Camelot kidnap caperPublished 4:38pm Thursday, November 10, 2011
Former Dowagiac resident Larry Pontius is the present king of speculative thrillers.
First, in 2002, came his original speculative thriller, “Waking Walt.”
Nine years later the central Florida resident reappears with a Camelot kidnap caper, “Future King,” casting the real British royal family as action figures.
With King Arthur and Merlyn the wizard returning from Avalon and the former strapping on his sword Excalibur, there’s a bit of Harry Potter magic, a majestic sweep of history reminiscent of “The DaVinci Code” and perhaps a parable for across the pond to the Patriot Act.
Set “the day after tomorrow,” Prince Charles is now King Charles, ascended to the British throne with Great Britain beset by The Troubles, a crisis cauldron boiling over with inflation, unemployment and crumbling infrastructure.
England faces an even more dangerous threat from Prime Minister Alistair Saxon, a power-hungry politician who smells in the situation an opportunity to cement himself as dictator.
When King Charles refuses to bless an Emergency Powers Act handing Saxon total control, the prime minister summons his cronies to execute Thunderbolt, a plot to kidnap the royal family and keep Charles from speaking out against the EPA.
An asteroid streaks through the atmosphere and crashes into the Cornwall coast. Some see an old man clamber from the smoldering crater.
Merlyn, finally freed from the cave in which his nemesis imprisoned him 1,500 years ago, awakens his king, Arthur Pendragon, and sets in motion a rip-roaring yarn replete with Camilla Parker Bowles brandishing an assault rifle, hungry Prince Harry pulling a hat over his face to slip into a McDonald’s for sustenance and King Charles’ brush with pirates.
There are comical moments, like when the Knights of Camelford, aged occupants of a veterans home, assemble for battle — “codgers with cricket bats, canes, kitchen knives and other dangerous arms such as umbrellas and frying pans.”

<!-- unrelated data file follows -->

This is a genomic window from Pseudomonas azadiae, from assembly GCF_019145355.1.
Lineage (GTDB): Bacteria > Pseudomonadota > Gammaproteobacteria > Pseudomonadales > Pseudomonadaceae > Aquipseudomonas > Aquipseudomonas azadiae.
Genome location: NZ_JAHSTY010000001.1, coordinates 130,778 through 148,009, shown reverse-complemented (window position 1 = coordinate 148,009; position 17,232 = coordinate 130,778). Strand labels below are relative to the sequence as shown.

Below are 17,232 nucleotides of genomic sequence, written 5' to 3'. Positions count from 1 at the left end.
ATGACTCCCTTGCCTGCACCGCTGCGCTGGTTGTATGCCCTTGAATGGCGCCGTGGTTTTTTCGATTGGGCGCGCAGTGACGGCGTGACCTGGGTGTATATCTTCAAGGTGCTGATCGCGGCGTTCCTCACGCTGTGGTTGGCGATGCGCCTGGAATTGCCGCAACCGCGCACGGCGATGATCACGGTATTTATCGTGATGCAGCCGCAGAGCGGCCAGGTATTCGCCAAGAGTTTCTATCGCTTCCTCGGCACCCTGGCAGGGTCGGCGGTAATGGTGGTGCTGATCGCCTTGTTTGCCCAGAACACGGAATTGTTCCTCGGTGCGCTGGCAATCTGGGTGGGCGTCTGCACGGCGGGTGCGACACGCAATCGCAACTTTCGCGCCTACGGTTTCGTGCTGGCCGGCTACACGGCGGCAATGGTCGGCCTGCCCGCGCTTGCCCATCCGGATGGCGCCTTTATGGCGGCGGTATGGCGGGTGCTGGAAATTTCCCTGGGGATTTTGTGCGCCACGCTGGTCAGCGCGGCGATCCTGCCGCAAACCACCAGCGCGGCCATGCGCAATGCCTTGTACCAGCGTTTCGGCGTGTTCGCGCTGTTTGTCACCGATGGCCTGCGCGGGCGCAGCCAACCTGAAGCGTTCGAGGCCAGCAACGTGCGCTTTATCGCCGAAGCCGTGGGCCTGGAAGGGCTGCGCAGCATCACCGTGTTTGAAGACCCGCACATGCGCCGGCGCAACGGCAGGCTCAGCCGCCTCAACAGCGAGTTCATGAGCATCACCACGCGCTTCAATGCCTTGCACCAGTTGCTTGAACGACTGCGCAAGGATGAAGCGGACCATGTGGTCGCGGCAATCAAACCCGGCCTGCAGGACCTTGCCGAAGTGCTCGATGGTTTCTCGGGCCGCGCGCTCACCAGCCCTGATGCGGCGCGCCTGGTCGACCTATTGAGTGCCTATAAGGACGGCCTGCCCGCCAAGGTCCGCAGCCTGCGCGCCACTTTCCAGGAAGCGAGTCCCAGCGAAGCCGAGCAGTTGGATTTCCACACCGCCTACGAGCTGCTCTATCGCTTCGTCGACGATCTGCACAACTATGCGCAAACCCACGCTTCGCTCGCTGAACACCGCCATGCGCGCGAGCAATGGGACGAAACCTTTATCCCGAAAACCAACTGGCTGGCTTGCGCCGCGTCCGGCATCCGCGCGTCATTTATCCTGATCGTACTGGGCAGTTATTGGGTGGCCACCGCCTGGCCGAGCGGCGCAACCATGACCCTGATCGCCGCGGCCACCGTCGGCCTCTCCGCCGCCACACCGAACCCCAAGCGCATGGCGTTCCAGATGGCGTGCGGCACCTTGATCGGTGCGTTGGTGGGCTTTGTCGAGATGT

Pontius, a former Disney marketing executive who actually started Future King before Waking Walt, disciplined his brisk writing style during years of creating commercials. His first novel imagined an enduring urban legend was true.
Perhaps the entertainment genius whose business practices this community studied earlier this year didn’t die on Dec. 15, 1966, but was spirited away for almost 40 years in cryonic suspension to await a cure for lung cancer, Linaqual.
The official announcement of Disney’s death was delayed a day until Dec. 16 and he was unceremoniously cremated, his ashes interred in Forest Lawn Cemetery, Glendale, Calif.
In 2002, I compared Pontius’ freewheeling fiction to a Carl Hiassen Florida crime novel crammed with kookie characters and E.L. Doctorow’s “Ragtime,” wracking readers’ memories at the mixture of real people like Michael Eisner and Frank Wells with fictional figures.
It was intriguing to snoop over Disney’s shoulder as he came to grips with not only the fate of Walt Disney World and EPCOT, which opened after his reported demise, but advances since, from microwave ovens to the internet.
Disney’s timing could prove triumphant, with a ruthless corporate raider launching a takeover attempt.
Waking Walt is still available on Amazon in hardbound, paperback and Kindle.
Pontius never knew Disney, but knows scores of people who did meet the mercurial master of Mickey Mouse while working for the company from 1974 to 1980, from marketing director in Florida to a vice presidency over both theme parks while living in Thousand Oaks, Calif.
Two sons, Jon and Noah, were raised and reside in Dowagiac.
Waking Walt took six years to complete. Future King was meant to be his first novel until he picked up on the Disney idea from Marty Cummins, his landlord when he owned an ad agency in Orlando.
Both were aware of the rumor Disney had been frozen, but didn’t consider it fiction fodder before Cummins suggested it.
Larry’s first wife, the late Kathy Vickerman, was Miss Dowagiac 1958 and a founding member of Beckwith Theatre in 1990.
They married out of college and lived in Australia, where the boys were born.
Their marriage lasted about 10 years, until 1972. Pontius taught at Michigan State University for a couple of years. He married Harriet, a Universal vice president, in 1976. Bernie is his “constant four-legged companion.”
Pontius has also published poetry and written lyrics for more than 100 published songs.